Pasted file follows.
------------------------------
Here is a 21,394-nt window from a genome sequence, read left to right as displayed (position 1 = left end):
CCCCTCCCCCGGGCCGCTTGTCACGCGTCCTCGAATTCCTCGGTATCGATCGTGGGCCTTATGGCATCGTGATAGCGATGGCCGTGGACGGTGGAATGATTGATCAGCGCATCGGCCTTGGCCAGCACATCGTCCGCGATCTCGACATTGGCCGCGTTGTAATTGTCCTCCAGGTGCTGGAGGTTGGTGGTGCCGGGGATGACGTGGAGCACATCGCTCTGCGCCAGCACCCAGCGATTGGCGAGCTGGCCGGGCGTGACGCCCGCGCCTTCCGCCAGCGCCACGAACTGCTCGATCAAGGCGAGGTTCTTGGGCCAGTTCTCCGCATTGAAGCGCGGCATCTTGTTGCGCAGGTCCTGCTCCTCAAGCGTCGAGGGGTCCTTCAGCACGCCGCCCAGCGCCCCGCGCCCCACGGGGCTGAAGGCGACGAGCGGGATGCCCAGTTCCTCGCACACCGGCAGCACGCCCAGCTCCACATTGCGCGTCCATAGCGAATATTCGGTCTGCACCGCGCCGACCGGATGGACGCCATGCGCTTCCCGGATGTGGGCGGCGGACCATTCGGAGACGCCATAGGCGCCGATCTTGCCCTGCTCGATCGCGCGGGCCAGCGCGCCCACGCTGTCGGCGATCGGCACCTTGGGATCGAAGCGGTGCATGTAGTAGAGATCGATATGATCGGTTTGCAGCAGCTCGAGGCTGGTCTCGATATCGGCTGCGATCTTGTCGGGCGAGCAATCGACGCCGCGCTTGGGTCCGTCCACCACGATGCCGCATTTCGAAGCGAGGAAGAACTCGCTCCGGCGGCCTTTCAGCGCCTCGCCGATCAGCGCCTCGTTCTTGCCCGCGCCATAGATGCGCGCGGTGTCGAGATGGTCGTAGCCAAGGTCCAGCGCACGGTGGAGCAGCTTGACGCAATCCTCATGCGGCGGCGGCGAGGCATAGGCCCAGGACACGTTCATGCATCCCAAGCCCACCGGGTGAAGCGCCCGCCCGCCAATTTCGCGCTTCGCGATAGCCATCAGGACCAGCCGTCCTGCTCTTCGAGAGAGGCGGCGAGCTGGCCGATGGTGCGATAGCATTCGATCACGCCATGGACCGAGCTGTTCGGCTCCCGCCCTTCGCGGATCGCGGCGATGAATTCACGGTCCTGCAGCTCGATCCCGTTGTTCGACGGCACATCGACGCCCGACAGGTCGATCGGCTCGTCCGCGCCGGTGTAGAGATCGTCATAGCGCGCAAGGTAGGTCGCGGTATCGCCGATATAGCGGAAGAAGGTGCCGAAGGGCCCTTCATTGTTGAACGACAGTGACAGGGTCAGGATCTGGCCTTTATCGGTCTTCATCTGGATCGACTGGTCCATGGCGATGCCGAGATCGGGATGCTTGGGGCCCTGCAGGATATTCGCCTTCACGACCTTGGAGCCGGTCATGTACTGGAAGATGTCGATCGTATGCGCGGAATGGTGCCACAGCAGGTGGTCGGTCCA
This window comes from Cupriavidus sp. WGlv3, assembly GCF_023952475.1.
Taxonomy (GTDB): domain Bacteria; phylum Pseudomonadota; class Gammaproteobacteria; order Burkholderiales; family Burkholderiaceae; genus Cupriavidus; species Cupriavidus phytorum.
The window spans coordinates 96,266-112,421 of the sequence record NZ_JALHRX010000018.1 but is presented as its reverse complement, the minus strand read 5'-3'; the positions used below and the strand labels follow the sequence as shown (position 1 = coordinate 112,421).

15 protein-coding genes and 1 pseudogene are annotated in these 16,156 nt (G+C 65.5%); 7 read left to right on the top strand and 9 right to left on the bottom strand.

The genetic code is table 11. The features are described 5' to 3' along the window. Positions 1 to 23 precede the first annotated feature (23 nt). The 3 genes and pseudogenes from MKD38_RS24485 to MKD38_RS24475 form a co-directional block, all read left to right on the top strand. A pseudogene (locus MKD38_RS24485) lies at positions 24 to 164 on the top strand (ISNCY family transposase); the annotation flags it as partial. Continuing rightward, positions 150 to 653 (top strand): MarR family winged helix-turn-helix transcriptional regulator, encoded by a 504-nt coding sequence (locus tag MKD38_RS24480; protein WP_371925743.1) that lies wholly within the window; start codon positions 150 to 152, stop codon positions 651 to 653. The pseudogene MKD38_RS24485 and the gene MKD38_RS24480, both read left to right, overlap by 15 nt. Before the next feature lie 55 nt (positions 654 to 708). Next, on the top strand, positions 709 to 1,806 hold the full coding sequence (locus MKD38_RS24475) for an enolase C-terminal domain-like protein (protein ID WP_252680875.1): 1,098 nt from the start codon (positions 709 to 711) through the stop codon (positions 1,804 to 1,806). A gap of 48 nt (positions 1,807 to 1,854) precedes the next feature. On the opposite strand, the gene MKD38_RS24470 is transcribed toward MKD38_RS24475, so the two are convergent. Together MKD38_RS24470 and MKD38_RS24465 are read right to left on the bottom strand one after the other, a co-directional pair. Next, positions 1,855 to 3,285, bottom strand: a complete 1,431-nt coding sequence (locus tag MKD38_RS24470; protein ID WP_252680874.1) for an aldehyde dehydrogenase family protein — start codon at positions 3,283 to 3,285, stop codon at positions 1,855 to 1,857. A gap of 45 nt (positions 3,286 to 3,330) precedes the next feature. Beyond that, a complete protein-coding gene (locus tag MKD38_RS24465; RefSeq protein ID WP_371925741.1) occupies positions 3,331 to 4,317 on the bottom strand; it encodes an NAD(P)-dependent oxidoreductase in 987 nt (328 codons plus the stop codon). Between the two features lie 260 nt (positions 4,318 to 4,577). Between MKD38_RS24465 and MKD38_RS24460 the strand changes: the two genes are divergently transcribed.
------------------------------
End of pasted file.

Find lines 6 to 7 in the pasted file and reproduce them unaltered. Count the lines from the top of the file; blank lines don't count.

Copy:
15 protein-coding genes and 1 pseudogene are annotated in these 16,156 nt (G+C 65.5%); 7 read left to right on the top strand and 9 right to left on the bottom strand.

The genetic code is table 11. The features are described 5' to 3' along the window. Positions 1 to 23 precede the first annotated feature (23 nt). The 3 genes and pseudogenes from MKD38_RS24485 to MKD38_RS24475 form a co-directional block, all read left to right on the top strand. A pseudogene (locus MKD38_RS24485) lies at positions 24 to 164 on the top strand (ISNCY family transposase); the annotation flags it as partial. Continuing rightward, positions 150 to 653 (top strand): MarR family winged helix-turn-helix transcriptional regulator, encoded by a 504-nt coding sequence (locus tag MKD38_RS24480; protein WP_371925743.1) that lies wholly within the window; start codon positions 150 to 152, stop codon positions 651 to 653. The pseudogene MKD38_RS24485 and the gene MKD38_RS24480, both read left to right, overlap by 15 nt. Before the next feature lie 55 nt (positions 654 to 708). Next, on the top strand, positions 709 to 1,806 hold the full coding sequence (locus MKD38_RS24475) for an enolase C-terminal domain-like protein (protein ID WP_252680875.1): 1,098 nt from the start codon (positions 709 to 711) through the stop codon (positions 1,804 to 1,806). A gap of 48 nt (positions 1,807 to 1,854) precedes the next feature. On the opposite strand, the gene MKD38_RS24470 is transcribed toward MKD38_RS24475, so the two are convergent. Together MKD38_RS24470 and MKD38_RS24465 are read right to left on the bottom strand one after the other, a co-directional pair. Next, positions 1,855 to 3,285, bottom strand: a complete 1,431-nt coding sequence (locus tag MKD38_RS24470; protein ID WP_252680874.1) for an aldehyde dehydrogenase family protein — start codon at positions 3,283 to 3,285, stop codon at positions 1,855 to 1,857. A gap of 45 nt (positions 3,286 to 3,330) precedes the next feature. Beyond that, a complete protein-coding gene (locus tag MKD38_RS24465; RefSeq protein ID WP_371925741.1) occupies positions 3,331 to 4,317 on the bottom strand; it encodes an NAD(P)-dependent oxidoreductase in 987 nt (328 codons plus the stop codon). Between the two features lie 260 nt (positions 4,318 to 4,577). Between MKD38_RS24465 and MKD38_RS24460 the strand changes: the two genes are divergently transcribed.